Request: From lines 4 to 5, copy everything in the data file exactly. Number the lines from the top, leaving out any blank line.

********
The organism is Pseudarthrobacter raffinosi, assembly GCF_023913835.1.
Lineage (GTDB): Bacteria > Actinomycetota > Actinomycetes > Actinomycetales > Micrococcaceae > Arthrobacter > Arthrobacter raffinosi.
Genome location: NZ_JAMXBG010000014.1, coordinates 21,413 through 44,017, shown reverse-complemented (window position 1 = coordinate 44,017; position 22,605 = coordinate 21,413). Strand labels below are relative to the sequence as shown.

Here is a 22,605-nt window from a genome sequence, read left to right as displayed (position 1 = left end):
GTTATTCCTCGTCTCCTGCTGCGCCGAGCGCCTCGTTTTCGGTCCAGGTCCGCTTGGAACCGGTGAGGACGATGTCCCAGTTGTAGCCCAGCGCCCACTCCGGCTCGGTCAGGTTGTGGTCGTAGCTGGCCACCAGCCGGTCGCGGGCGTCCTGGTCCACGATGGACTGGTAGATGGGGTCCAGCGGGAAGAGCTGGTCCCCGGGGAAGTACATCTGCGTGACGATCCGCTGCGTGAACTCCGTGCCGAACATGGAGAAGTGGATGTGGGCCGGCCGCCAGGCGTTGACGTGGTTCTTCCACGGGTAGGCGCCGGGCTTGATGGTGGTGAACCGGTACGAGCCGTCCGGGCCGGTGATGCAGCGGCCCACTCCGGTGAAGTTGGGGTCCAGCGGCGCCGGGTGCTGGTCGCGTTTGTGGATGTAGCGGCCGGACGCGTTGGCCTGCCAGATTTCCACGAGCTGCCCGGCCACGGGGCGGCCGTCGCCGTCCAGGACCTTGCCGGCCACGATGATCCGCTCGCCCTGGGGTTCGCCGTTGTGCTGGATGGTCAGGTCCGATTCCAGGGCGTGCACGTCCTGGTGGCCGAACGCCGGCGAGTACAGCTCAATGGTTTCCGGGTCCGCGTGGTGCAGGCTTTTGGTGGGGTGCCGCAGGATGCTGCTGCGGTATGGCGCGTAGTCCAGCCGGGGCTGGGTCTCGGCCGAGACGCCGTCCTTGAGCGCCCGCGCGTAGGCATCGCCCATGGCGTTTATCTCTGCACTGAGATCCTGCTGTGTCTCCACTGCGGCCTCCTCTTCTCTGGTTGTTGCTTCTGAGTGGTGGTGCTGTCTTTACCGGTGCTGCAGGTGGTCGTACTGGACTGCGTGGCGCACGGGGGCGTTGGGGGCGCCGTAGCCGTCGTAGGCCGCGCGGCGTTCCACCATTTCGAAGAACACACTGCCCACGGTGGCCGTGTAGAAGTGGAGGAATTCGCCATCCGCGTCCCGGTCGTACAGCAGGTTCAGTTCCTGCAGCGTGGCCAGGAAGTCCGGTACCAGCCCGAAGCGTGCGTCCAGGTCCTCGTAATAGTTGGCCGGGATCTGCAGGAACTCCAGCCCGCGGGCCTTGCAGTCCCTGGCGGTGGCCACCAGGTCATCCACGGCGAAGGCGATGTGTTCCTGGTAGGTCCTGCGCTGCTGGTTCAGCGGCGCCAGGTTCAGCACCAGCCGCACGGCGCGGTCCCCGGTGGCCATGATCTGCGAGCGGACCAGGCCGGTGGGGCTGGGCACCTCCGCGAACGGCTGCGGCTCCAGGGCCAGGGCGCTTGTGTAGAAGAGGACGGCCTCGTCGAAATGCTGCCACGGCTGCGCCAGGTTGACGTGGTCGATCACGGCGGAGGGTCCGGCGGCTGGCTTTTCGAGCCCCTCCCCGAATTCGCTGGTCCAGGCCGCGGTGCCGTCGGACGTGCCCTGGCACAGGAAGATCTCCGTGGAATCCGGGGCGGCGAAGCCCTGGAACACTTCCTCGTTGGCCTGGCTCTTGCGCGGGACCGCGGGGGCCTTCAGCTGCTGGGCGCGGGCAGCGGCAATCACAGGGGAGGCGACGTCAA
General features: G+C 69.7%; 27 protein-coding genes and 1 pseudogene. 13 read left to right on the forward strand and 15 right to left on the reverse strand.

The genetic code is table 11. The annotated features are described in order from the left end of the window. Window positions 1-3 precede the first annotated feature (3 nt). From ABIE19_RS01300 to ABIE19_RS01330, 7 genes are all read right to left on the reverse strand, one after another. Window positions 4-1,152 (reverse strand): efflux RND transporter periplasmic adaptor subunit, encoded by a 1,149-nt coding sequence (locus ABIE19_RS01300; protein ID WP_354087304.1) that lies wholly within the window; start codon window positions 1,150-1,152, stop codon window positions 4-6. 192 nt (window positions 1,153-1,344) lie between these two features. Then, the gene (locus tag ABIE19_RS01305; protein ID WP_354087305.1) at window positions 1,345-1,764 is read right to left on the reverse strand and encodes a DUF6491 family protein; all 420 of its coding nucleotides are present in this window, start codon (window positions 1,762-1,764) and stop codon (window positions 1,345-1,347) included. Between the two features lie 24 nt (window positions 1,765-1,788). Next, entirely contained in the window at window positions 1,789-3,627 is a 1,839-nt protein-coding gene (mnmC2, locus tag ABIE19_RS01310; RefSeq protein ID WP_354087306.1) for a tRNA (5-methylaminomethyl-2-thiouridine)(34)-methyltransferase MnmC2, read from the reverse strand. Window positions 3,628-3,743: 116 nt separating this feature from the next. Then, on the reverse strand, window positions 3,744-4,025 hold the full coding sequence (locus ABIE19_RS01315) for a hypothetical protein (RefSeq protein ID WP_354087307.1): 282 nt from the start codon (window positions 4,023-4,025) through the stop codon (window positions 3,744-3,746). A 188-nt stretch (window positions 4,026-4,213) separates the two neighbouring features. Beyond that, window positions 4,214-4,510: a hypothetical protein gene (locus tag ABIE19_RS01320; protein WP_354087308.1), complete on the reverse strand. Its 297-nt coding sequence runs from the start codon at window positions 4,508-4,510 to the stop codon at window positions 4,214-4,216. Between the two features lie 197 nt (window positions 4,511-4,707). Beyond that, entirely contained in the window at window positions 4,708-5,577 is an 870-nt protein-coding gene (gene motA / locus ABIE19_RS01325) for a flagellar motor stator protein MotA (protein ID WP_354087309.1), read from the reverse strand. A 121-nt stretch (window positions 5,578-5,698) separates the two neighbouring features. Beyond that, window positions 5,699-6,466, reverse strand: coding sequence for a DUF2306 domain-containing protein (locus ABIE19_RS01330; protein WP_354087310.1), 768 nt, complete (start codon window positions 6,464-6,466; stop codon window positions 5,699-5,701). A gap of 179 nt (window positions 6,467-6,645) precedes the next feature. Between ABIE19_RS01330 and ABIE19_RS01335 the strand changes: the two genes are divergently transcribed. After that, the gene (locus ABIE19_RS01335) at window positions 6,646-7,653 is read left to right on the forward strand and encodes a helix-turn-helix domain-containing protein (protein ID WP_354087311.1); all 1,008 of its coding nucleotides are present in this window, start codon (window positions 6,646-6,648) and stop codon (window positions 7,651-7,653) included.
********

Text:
Here is a 22,605-nt window from a genome sequence, read left to right as displayed (position 1 = left end):
GTTATTCCTCGTCTCCTGCTGCGCCGAGCGCCTCGTTTTCGGTCCAGGTCCGCTTGGAACCGGTGAGGACGATGTCCCAGTTGTAGCCCAGCGCCCACTCCGGCTCGGTCAGGTTGTGGTCGTAGCTGGCCACCAGCCGGTCGCGGGCGTCCTGGTCCACGATGGACTGGTAGATGGGGTCCAGCGGGAAGAGCTGGTCCCCGGGGAAGTACATCTGCGTGACGATCCGCTGCGTGAACTCCGTGCCGAACATGGAGAAGTGGATGTGGGCCGGCCGCCAGGCGTTGACGTGGTTCTTCCACGGGTAGGCGCCGGGCTTGATGGTGGTGAACCGGTACGAGCCGTCCGGGCCGGTGATGCAGCGGCCCACTCCGGTGAAGTTGGGGTCCAGCGGCGCCGGGTGCTGGTCGCGTTTGTGGATGTAGCGGCCGGACGCGTTGGCCTGCCAGATTTCCACGAGCTGCCCGGCCACGGGGCGGCCGTCGCCGTCCAGGACCTTGCCGGCCACGATGATCCGCTCGCCCTGGGGTTCGCCGTTGTGCTGGATGGTCAGGTCCGATTCCAGGGCGTGCACGTCCTGGTGGCCGAACGCCGGCGAGTACAGCTCAATGGTTTCCGGGTCCGCGTGGTGCAGGCTTTTGGTGGGGTGCCGCAGGATGCTGCTGCGGTATGGCGCGTAGTCCAGCCGGGGCTGGGTCTCGGCCGAGACGCCGTCCTTGAGCGCCCGCGCGTAGGCATCGCCCATGGCGTTTATCTCTGCACTGAGATCCTGCTGTGTCTCCACTGCGGCCTCCTCTTCTCTGGTTGTTGCTTCTGAGTGGTGGTGCTGTCTTTACCGGTGCTGCAGGTGGTCGTACTGGACTGCGTGGCGCACGGGGGCGTTGGGGGCGCCGTAGCCGTCGTAGGCCGCGCGGCGTTCCACCATTTCGAAGAACACACTGCCCACGGTGGCCGTGTAGAAGTGGAGGAATTCGCCATCCGCGTCCCGGTCGTACAGCAGGTTCAGTTCCTGCAGCGTGGCCAGGAAGTCCGGTACCAGCCCGAAGCGTGCGTCCAGGTCCTCGTAATAGTTGGCCGGGATCTGCAGGAACTCCAGCCCGCGGGCCTTGCAGTCCCTGGCGGTGGCCACCAGGTCATCCACGGCGAAGGCGATGTGTTCCTGGTAGGTCCTGCGCTGCTGGTTCAGCGGCGCCAGGTTCAGCACCAGCCGCACGGCGCGGTCCCCGGTGGCCATGATCTGCGAGCGGACCAGGCCGGTGGGGCTGGGCACCTCCGCGAACGGCTGCGGCTCCAGGGCCAGGGCGCTTGTGTAGAAGAGGACGGCCTCGTCGAAATGCTGCCACGGCTGCGCCAGGTTGACGTGGTCGATCACGGCGGAGGGTCCGGCGGCTGGCTTTTCGAGCCCCTCCCCGAATTCGCTGGTCCAGGCCGCGGTGCCGTCGGACGTGCCCTGGCACAGGAAGATCTCCGTGGAATCCGGGGCGGCGAAGCCCTGGAACACTTCCTCGTTGGCCTGGCTCTTGCGCGGGACCGCGGGGGCCTTCAGCTGCTGGGCGCGGGCAGCGGCAATCACAGGGGAGGCGACGTCAA